by
Two taxing districts undertook parallel challenges to a property’s partial tax exemption. Appellee Huston Properties, Inc. (“Taxpayer”), owned the subject property (the “Property”). In 2013, Taxpayer, claiming to be a charitable institution, sought tax-exempt status for the Property for the 2014 tax year. After a hearing, the Chester County Board of Assessment Appeals granted a partial exemption, reasoning that that portion of the Property was used for charitable purposes. The City of Coatesville appealed that decision to the Court of Common Pleas. Six days later, the Coatesville Area School District, another taxing authority encompassing the Property, lodged its own appeal, also challenging the Property’s partially-tax-exempt status. The School District also intervened in the City's case. Ultimately, the trial court affirmed the Board's grant of a partial exemption. Both the City and the School District appealed to the Commonwealth Court, and Taxpayer cross-appealed as to each, seeking fully-exempt status for the Property. In a memorandum decision, the Commonwealth Court vacated and remanded to the trial court for more specific findings to support the partial tax exemption. On remand, the trial court set forth particularized findings and conclusions, and re-affirmed its earlier decision assessing the Property. At this juncture, the City elected not to appeal to the Commonwealth Court. The School District appealed the ruling in its own case, but it did not appeal the identical, simultaneous ruling which contained the City’s docket number. Taxpayer moved to quash the School District’s appeal. The Commonwealth Court granted the motion and dismissed the appeal observing that the common pleas court’s ruling in the City’s case became final after no party appealed it. Because the School District had intervened in that matter, it was a party to those proceedings. With that premise, the court found that res judicata and collateral estoppel barred it from reaching the merits. The Pennsylvania Supreme Court found that issue preclusion under the rubric of collateral estoppel should not have been applied to defeat the School District’s ability to obtain merits review of its substantive arguments in the intermediate court. The Commonwealth Court's judgment was vacated and the matter remanded for a merits disposition of the consolidated cross-appeals. View "In Re: Appeal of Coatesville Area Sch Dist" on Justia Law

by
Bernard and Sheila created the Family Trust and transferred their home to themselves as trustees. The trust became irrevocable upon the death of the surviving spouse, when the estate would be distributed to Sheila’s 13 children, including Bohnett. Sheila died in 2003. Bernard died in 2008. The property was rented out. The rent was deposited into the trust’s bank account. In 2012, the trustee filed a successful Claim for Reassessment Exclusion for Transfer Between Parent and Child (Proposition 58 claim), listing Sheila and Bernard as transferors, her children as transferees, and the date of Bernard’s death as the date of transfer.In 2013, the property was transferred by the trustee to Bohnett. A Preliminary Change of Ownership Report listed the trust as the seller/transferor, stated that the purchase was a transfer between parent(s) and child(ren), and listed the sale price as $1,030,000. The trustee distributed the money in equal shares to the 13 siblings. A second Proposition 58 claim listed Sheila and Bernard as transferors and Bohnett as transferee, leaving blank the date of transfer.The county found that there was a 12/13 change in ownership and reassessed the property from $157,731 to $962,873 for 2012/2013, and $963,114 for 2013/2014. Bohnett filed unsuccessful Applications for Changed Assessment. The court of appeal affirmed in favor of the County. The purchase by one beneficiary from his siblings and co-beneficiaries was not a parent-child transfer exempt from reassessment for property tax purposes. View "Bohnett v. County of Santa Barbara" on Justia Law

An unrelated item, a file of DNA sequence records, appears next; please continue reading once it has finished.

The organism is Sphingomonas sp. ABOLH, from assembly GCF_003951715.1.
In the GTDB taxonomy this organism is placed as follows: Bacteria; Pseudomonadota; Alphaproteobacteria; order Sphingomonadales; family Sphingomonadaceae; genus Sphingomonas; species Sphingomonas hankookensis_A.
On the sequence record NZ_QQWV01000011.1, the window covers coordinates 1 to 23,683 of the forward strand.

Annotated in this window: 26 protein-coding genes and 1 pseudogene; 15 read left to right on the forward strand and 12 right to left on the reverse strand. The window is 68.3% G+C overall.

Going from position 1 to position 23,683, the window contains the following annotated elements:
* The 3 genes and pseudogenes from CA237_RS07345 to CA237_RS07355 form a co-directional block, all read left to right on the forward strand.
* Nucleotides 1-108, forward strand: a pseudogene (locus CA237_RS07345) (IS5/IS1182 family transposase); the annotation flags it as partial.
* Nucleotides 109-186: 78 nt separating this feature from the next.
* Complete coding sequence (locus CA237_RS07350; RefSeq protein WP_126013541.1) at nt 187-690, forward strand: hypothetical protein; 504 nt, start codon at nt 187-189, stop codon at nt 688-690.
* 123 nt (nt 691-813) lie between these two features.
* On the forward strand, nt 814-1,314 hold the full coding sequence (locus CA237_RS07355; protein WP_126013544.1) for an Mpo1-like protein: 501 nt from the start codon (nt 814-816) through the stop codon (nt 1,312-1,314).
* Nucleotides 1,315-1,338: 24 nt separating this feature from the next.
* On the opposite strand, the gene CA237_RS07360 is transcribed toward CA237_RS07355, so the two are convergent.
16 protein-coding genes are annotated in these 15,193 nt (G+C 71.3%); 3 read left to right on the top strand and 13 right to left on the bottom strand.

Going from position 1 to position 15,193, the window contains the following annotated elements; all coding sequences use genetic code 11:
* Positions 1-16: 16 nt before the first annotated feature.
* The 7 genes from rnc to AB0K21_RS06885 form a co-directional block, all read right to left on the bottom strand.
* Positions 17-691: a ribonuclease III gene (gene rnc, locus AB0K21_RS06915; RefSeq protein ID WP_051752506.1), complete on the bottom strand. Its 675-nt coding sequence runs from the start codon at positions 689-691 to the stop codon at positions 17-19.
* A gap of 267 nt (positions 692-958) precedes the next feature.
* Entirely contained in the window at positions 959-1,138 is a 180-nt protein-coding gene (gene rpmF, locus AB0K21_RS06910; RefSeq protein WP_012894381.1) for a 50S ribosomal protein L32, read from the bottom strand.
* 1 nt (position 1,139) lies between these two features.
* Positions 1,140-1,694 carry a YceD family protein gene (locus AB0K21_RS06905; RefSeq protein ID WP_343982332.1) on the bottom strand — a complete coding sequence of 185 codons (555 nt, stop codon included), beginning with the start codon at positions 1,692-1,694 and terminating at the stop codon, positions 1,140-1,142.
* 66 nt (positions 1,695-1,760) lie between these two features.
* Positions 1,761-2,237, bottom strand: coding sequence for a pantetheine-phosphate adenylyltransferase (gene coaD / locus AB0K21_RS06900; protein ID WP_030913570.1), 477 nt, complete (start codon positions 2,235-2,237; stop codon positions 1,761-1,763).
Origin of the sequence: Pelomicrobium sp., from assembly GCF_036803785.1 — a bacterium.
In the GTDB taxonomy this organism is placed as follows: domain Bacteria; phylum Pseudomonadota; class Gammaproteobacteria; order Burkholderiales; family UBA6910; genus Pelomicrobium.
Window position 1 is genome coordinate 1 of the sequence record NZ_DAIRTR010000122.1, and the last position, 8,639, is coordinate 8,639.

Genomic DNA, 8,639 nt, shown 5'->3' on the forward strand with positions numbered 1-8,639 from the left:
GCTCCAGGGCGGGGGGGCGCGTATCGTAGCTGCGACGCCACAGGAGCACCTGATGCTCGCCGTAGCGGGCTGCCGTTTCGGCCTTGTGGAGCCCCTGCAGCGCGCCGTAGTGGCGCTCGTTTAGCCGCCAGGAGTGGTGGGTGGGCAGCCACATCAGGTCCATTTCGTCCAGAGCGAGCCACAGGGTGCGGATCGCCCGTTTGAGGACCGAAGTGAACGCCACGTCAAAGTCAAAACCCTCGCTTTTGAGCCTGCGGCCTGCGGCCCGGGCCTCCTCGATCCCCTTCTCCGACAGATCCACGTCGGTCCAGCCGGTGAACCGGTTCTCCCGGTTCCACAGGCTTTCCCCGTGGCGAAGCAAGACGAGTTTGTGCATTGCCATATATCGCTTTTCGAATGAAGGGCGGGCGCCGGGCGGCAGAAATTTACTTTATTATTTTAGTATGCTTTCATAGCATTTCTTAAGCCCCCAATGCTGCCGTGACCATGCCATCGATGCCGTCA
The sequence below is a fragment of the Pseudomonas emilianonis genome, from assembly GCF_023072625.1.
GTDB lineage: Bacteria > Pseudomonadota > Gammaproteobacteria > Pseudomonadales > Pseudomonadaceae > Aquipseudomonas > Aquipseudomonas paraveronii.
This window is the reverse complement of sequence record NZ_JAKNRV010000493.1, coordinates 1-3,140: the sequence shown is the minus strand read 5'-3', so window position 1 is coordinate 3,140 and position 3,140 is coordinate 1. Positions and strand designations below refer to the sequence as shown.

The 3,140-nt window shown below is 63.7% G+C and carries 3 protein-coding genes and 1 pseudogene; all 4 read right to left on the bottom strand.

by
After unsuccessful attempts to subdivide his property, appellant petitioned for exclusion under the Subdivision Map Act, Government Code section 66410 et seq., seeking orders declaring the 1974 parcel map void and restoration of the historical lot lines.The Court of Appeal affirmed the trial court's dismissal of the petition based on the doctrine of laches and entry of judgment without reaching appellant's legal arguments. The court held that the doctrine of latches applies to petitions for exclusion, and that substantial evidence supports the trial court's laches ruling. In this case, the trial court found the County's determination, that a prior landowner that commissioned the creation of the 1974 map missed an opportunity to correct the map's flaws, more persuasive. The trial court noted that it would be patently unfair to rely upon indirect evidence that is subject to conflicting reasonable interpretations when direct evidence was once available and could have been provided in the absence of needless delay. Thus, the court concluded that the time to address the map's purported errors passed 35 years ago, and it would be inequitable to awaken the issues now. View "Decea v. County of Ventura" on Justia Law

by
Plaintiff Lauren Shearer appealed, and defendants Ronald Raymond and Sandra Auvil cross-appealed a superior court order which found plaintiff had an easement across defendants’ property to access his landlocked property. The court ruled that “by operation of common law” plaintiff had an easement to access his parcel over a public highway that was discontinued by town vote in 1898. Defendants’ cross-appeal presented a question of first impression for the New Hampshire Supreme Court: whether the owner of landlocked property had an easement for ingress and egress over a public highway that was discontinued by town vote prior to the enactment of the statutory right of access. Plaintiff, in turn, appealed certain aspects of the trial court’s order relating to the width and permitted uses of the easement. The Supreme Court held that, under New Hampshire common law, an easement existed over a discontinued highway if the landowner demonstrated the easement was reasonably necessary for ingress and egress to the property. The Court vacated the trial court’s decision and remanded for the trial court to make that determination in the first instance. In the interests of judicial economy and because the issues might arise on remand, the Supreme Court also addressed the issues raised by plaintiff in his appeal. View "Shearer v. Raymond" on Justia Law